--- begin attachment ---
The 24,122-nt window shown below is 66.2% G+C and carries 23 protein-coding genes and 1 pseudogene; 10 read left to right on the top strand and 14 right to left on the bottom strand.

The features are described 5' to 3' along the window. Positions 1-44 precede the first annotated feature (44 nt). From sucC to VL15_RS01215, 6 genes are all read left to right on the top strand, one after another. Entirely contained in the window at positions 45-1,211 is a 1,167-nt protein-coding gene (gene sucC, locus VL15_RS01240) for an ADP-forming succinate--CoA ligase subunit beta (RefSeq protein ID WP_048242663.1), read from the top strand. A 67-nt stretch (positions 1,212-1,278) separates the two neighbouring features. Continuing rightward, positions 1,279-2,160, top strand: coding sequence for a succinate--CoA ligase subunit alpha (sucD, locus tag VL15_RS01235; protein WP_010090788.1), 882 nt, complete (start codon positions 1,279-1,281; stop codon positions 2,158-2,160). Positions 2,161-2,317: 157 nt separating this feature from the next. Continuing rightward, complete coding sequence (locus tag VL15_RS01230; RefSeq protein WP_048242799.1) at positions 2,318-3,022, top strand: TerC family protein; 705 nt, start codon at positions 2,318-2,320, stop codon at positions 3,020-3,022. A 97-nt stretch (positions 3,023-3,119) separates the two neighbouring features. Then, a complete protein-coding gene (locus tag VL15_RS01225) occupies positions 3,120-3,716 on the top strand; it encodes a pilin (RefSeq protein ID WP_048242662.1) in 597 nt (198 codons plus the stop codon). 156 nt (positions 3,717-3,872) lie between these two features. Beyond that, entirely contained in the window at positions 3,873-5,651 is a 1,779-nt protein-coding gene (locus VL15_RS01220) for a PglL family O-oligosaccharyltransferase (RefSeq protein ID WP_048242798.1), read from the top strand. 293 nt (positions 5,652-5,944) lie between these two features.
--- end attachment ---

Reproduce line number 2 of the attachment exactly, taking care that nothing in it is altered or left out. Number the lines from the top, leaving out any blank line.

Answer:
The features are described 5' to 3' along the window. Positions 1-44 precede the first annotated feature (44 nt). From sucC to VL15_RS01215, 6 genes are all read left to right on the top strand, one after another. Entirely contained in the window at positions 45-1,211 is a 1,167-nt protein-coding gene (gene sucC, locus VL15_RS01240) for an ADP-forming succinate--CoA ligase subunit beta (RefSeq protein ID WP_048242663.1), read from the top strand. A 67-nt stretch (positions 1,212-1,278) separates the two neighbouring features. Continuing rightward, positions 1,279-2,160, top strand: coding sequence for a succinate--CoA ligase subunit alpha (sucD, locus tag VL15_RS01235; protein WP_010090788.1), 882 nt, complete (start codon positions 1,279-1,281; stop codon positions 2,158-2,160). Positions 2,161-2,317: 157 nt separating this feature from the next. Continuing rightward, complete coding sequence (locus tag VL15_RS01230; RefSeq protein WP_048242799.1) at positions 2,318-3,022, top strand: TerC family protein; 705 nt, start codon at positions 2,318-2,320, stop codon at positions 3,020-3,022. A 97-nt stretch (positions 3,023-3,119) separates the two neighbouring features. Then, a complete protein-coding gene (locus tag VL15_RS01225) occupies positions 3,120-3,716 on the top strand; it encodes a pilin (RefSeq protein ID WP_048242662.1) in 597 nt (198 codons plus the stop codon). 156 nt (positions 3,717-3,872) lie between these two features. Beyond that, entirely contained in the window at positions 3,873-5,651 is a 1,779-nt protein-coding gene (locus VL15_RS01220) for a PglL family O-oligosaccharyltransferase (RefSeq protein ID WP_048242798.1), read from the top strand. 293 nt (positions 5,652-5,944) lie between these two features.